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Review: Judy Blume's classic coming-of-age tale translates well to the big screen

Posted Tuesday, July 11, 2023 at 4:29 PM Central

by John Couture

As a 40-something-year-old man, I might be the last person you would imagine waxing intellectually about a book written before I was born dealing with the trappings of being a 12-year-old girl on the cusp of womanhood, but here we are. You might be surprised (or not) to learn that Judy Blume was instrumental in my own development years, although I tended to prefer her other seminal works like Superfudge and Tales of a Fourth Grade Nothing.

I remember reading Are You There God? It's Me, Margaret when I was around the same age as the protagonist. And sure, while many of the obstacles that were put in Margaret's way (such as her first period) wasn't something I could immediately identify with, Blume's accessible writing and endearing characters were something everyone could relate to.

I'm happy to report that these traits carried over to the new movie adaptation brilliantly.

For over fifty years, Judy Blume's classic and groundbreaking novel Are You There God? It's Me, Margaret. has impacted generations with its timeless coming-of-age story, insightful humor, and candid exploration of life's biggest questions. In Lionsgate's big-screen adaptation, 11-year-old Margaret (Abby Ryder Fortson) is uprooted from her life in New York City for the suburbs of New Jersey, going through the messy and tumultuous throes of puberty with new friends in a new school. She relies on her mother, Barbara (Rachel McAdams), who is also struggling to adjust to life outside the big city, and her adoring grandmother, Sylvia (Kathy Bates), who isn't happy they moved away and likes to remind them every chance she gets.

What I do have is an eleven-year-old daughter who is the perfect demographic for this story and it was a joy to experience this film through her eyes. Of course, she's more into the horror aesthetic, so most of her questions about puberty were answered during the first fifteen minutes of Carrie. Yeah, you could say that I'm a Bad Dad.

Are You There God? It's Me, Margaret is a heartfelt adaptation of the classic novel by Judy Blume that captures the essence of adolescence and the universal quest for identity and self-acceptance. The film successfully transports viewers back to a nostalgic era while addressing timeless themes that resonate with audiences of all ages.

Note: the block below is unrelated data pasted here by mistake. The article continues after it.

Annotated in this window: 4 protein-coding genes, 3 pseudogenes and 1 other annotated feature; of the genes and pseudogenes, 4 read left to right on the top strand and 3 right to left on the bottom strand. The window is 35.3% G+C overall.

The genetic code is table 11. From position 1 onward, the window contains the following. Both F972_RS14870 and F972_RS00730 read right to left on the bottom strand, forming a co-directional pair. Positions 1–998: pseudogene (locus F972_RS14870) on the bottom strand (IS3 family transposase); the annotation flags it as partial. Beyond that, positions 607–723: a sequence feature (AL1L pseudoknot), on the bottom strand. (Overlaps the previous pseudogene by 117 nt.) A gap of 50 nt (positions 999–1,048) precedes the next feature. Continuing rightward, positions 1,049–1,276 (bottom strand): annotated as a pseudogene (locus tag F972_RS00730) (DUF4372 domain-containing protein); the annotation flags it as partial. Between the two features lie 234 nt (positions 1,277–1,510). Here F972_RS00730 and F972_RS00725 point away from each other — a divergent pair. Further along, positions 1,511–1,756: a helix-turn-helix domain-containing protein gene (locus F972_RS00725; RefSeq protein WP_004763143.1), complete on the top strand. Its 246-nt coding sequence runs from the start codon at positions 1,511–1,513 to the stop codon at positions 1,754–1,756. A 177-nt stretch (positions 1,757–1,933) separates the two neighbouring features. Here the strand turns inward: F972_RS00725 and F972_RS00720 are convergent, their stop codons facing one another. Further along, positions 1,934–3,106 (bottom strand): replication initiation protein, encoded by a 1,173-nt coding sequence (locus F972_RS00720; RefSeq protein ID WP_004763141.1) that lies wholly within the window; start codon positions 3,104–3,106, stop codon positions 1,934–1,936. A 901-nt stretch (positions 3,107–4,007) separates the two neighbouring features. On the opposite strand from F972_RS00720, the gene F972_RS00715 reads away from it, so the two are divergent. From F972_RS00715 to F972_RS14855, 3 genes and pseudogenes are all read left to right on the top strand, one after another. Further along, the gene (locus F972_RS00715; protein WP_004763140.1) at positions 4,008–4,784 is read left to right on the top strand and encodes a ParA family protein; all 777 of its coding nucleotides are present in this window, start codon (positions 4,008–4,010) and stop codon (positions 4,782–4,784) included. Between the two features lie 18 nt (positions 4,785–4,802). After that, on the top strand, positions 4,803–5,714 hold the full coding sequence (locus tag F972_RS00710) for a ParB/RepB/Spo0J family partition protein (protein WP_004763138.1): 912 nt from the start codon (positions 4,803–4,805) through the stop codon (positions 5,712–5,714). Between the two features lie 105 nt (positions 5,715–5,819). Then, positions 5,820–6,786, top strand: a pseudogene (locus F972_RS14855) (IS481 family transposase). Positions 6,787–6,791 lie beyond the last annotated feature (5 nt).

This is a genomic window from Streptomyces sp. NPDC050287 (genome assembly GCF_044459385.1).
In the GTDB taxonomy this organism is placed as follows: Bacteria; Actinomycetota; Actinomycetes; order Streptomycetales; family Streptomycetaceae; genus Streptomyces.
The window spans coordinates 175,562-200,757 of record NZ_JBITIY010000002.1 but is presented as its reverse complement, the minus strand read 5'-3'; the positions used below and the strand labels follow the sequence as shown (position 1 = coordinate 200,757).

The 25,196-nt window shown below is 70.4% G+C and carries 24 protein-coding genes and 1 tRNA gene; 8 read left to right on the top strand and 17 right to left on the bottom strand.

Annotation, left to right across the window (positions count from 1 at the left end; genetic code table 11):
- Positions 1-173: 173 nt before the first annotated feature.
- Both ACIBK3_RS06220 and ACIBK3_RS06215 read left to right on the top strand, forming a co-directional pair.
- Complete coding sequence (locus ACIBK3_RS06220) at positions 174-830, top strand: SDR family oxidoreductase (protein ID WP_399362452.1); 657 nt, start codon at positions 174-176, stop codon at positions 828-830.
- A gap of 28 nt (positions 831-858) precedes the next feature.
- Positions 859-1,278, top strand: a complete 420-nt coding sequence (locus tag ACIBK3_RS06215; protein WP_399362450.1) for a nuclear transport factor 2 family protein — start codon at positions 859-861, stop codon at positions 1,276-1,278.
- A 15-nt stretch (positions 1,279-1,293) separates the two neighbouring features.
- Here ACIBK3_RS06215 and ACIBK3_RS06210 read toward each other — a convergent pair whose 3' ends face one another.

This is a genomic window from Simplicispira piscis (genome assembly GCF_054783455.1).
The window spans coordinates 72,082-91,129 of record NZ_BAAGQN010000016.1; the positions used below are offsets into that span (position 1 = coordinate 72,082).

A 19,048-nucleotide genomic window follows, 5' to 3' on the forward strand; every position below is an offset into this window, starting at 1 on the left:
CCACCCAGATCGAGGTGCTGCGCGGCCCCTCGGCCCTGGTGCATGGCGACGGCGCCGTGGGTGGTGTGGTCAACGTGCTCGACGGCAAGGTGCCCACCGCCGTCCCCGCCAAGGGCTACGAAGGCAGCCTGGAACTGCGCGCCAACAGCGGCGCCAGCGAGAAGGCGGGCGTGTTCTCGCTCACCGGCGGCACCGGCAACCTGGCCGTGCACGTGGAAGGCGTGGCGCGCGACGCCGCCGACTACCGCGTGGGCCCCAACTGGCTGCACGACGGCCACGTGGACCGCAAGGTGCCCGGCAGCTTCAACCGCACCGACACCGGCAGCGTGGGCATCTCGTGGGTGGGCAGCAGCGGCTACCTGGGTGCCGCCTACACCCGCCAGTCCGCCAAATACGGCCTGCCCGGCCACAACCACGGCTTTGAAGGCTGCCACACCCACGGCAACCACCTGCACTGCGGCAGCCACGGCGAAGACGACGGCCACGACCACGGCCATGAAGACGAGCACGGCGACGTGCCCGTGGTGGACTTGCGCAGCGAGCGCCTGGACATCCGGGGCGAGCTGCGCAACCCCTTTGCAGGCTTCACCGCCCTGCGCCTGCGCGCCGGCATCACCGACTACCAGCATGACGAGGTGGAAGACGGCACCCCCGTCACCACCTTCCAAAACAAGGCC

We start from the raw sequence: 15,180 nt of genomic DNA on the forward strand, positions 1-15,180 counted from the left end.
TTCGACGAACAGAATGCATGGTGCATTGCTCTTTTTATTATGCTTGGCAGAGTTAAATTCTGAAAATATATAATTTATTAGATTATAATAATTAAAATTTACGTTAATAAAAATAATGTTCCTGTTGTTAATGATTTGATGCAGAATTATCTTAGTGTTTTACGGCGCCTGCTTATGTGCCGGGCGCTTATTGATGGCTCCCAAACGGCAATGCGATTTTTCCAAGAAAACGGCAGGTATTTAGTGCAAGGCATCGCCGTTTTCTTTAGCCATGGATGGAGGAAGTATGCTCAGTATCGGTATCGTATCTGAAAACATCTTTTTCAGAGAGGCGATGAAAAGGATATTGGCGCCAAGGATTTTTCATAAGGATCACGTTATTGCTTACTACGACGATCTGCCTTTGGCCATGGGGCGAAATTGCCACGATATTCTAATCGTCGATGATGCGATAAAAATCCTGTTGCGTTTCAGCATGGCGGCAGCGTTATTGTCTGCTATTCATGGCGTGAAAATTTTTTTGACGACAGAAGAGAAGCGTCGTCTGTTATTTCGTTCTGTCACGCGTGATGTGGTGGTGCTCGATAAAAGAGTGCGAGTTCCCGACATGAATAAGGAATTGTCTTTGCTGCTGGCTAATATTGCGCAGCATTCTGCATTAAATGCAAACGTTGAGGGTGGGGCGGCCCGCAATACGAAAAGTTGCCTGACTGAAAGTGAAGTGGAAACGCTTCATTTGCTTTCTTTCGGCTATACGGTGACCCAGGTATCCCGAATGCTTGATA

This was the aspect of the film that I enjoyed the most. Instead of updating the classic book and setting the movie in the present, they stuck with the original 1970s time period which presented a delicate balance between nostalgia and hokeyness. Thankfully, the film threads the needle perfectly and the result is a film that truly feels as though it came from a more wholesome time. And yet, the message is as clear today as it was back when the book was first published.

One of the film's notable strengths lies in its ability to address sensitive topics with sensitivity and respect. It tactfully explores the challenges faced by young girls, such as body image, first periods, and the pressure to conform to societal expectations. By tackling these subjects head-on, the movie provides a platform for open discussions and promotes understanding among its viewers.

Again, this is where the decision to set the film in the past comes into play. Instead of being preoccupied with the necessary updates to the story that would derail the film's message (can you imagine Margaret texting her conversations with God?), the strength of Blume's original words are able to give the delicate topics the weight they deserve.

If you have a pre-teen daughter and find it difficult to address these necessary topics, then Are You There God? It's Me, Margaret is a gateway to kick off said discussion. While it's entertaining and silly at times, the film's themes stay true to the original work providing a faithful adaptation that all Judy Blume fans will enjoy.

The film remains faithful to the novel's empowering message about self-discovery and the importance of individual beliefs. It reminds audiences of the significance of embracing one's true self, even in the face of uncertainty and societal pressures. The film's final act delivers a poignant resolution that will leave viewers with a renewed sense of hope and self-acceptance.

In today's abrasive society, it's refreshing to see such weighty issues as religion being addressed without the levels of toxicity that today's offerings usually resort to. While a modern update might choose to tackle a more pressing issue, such as sexual identity, the focus on religion again allows the original ideas to shine through instead of being clouded by the murkiness of more modern issues.

Trust me, as a parent it's not easy to discuss these matters with your children who, thanks to the Internet, are already more educated than you are. So, it's always refreshing to watch something that allows you and your children an opportunity to get the ball rolling, so to speak.

With strong performances, meticulous attention to detail, and heartfelt exploration of universal themes, Are You There God? It's Me, Margaret serves as a timely reminder of the power of self-discovery and the enduring journey of adolescence. Whether you're a fan of the original book or discovering Margaret's story for the first time, this film is a must-watch for anyone who appreciates an authentic and relatable coming-of-age tale.

Are You There God? It's Me, Margaret is now available on Blu-ray and DVD.